Posts tagged with: Susan Jacoby

The New York Times’ “Room for Debate” feature highlights religious freedom this week by asking the question: “Should Churches Get Tax Breaks?”

The contributors, who span the continuum of opinions on the issue, include Susan Jacoby, Christopher L. Eisgruber and Lawrence Sager, Winnie Varghese, Dan Barker, and Mark Rienzi.

Jacoby, who recently debated the merits of Christianity in American politics and Grand Rapids’ Fountain Street Church, is an advocate for secularism and author of The Age of American Unreason. Jacoby argues that if a church wants federal help, it must play by the government’s rules:

 In cases involving freedom of conscience, government policy—like the Bill of Rights—should always be on the side of the individual. If churches don’t like the strings attached to public money, they are free to refuse taxpayer subsidies. The First Amendment was not written for an America in which religion claimed the right to have it both ways.

Eisgruber and Sager, coauthors of Religious Freedom and the Constitution, argue for “exemptions for noble work, but no extra exemptions just because it was done in the name of God,” saying: (more…)

Susan Jacoby and Dinesh D’Souza met here in Grand Rapids at Fountain Street Church on Thursday, April 26, to debate the merits of religion in public discourse. The debate, co-sponsored by The Intercollegiate Studies Institute and the Hauenstein Center for Presidential Studies, was titled, “Is Christianity Good for American Politics?”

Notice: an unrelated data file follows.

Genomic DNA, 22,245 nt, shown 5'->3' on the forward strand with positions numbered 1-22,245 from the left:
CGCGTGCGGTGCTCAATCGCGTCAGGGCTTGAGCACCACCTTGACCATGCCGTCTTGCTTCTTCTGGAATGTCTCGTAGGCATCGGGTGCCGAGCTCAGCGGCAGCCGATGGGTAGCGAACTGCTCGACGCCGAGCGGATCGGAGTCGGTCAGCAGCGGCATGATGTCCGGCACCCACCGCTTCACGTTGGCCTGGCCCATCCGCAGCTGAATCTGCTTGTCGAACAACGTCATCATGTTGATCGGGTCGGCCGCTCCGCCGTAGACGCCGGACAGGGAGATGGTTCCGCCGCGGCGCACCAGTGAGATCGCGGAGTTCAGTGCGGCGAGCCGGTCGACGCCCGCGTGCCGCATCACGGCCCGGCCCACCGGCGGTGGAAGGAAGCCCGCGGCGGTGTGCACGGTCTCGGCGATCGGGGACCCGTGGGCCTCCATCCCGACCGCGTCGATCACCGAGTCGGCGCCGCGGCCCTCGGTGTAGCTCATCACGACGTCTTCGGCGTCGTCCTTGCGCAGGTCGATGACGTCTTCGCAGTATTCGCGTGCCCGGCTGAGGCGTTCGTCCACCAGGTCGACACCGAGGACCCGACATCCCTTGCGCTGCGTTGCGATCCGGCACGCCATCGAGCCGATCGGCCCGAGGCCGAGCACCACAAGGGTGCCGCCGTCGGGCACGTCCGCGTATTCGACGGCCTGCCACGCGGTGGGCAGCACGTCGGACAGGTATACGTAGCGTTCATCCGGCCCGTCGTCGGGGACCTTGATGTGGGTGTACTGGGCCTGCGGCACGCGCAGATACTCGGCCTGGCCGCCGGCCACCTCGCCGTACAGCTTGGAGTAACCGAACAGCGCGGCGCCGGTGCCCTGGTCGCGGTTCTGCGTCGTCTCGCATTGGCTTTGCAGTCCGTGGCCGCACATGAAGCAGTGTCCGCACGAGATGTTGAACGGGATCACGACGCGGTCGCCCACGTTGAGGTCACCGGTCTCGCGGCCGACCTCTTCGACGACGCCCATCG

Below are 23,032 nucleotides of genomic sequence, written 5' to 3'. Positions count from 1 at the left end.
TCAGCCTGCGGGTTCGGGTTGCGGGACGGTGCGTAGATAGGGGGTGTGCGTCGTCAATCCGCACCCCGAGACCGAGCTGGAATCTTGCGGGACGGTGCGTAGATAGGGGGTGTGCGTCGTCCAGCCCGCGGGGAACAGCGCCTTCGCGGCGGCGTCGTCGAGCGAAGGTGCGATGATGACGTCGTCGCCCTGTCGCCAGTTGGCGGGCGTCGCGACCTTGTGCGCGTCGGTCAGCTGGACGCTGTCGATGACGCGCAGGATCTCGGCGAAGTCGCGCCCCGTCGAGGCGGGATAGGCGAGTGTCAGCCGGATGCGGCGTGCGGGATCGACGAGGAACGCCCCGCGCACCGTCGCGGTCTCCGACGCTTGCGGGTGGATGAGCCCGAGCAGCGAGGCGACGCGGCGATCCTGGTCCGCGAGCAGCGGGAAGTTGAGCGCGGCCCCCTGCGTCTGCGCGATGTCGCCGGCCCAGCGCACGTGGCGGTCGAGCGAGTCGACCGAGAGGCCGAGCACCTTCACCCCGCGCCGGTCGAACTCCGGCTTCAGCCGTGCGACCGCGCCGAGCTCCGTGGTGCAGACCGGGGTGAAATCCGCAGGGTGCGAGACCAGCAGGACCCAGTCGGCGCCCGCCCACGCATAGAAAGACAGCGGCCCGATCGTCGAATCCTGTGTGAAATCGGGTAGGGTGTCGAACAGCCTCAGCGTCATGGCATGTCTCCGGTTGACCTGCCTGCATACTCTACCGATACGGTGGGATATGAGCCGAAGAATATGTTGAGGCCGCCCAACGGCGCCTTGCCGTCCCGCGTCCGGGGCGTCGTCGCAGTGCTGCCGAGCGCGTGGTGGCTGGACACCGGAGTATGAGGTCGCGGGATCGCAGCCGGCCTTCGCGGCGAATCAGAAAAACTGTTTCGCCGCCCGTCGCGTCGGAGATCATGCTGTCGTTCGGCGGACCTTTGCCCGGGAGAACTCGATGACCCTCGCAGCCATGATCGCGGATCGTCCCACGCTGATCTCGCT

Susan Jacoby is program director at The Center for Inquiry and author of The Age of American Unreason and Alger Hiss and The Battle for History. She argued for the total removal of religious matters from the public square to avoid any tendency toward establishment of a particular religion.

Dinesh D’Souza is president of The King’s College in New York and author of What’s so Great About Christianity? His argument repeatedly returned to the difference between recognition and establishment and the contested meaning of the phrase “separation of church and state.”

Here’s a sample from their exchange:

Jacoby: The first amendment was intended to protect religion from government … Our whole tradition prohibits supporting an establishment of tradition. What would happen in this society, if the government were forced to consider every religion? It would require absolutely equal treatment … We are not allowed to make judgments about which religions to favor or not.

Dinesh: You can’t simply chant separation of church and state and declare the matter settled. What we’re trying to figure out is why we have a prejudice against religious figures who have had an historical, moral, political, and even lawful impact, while we don’t have that prejudice against secular figures similarly situated. You keep chanting the same phrase from the constitution, when it is the meaning of that phrase that is up for discussion … My question is the meaning of the word establishment.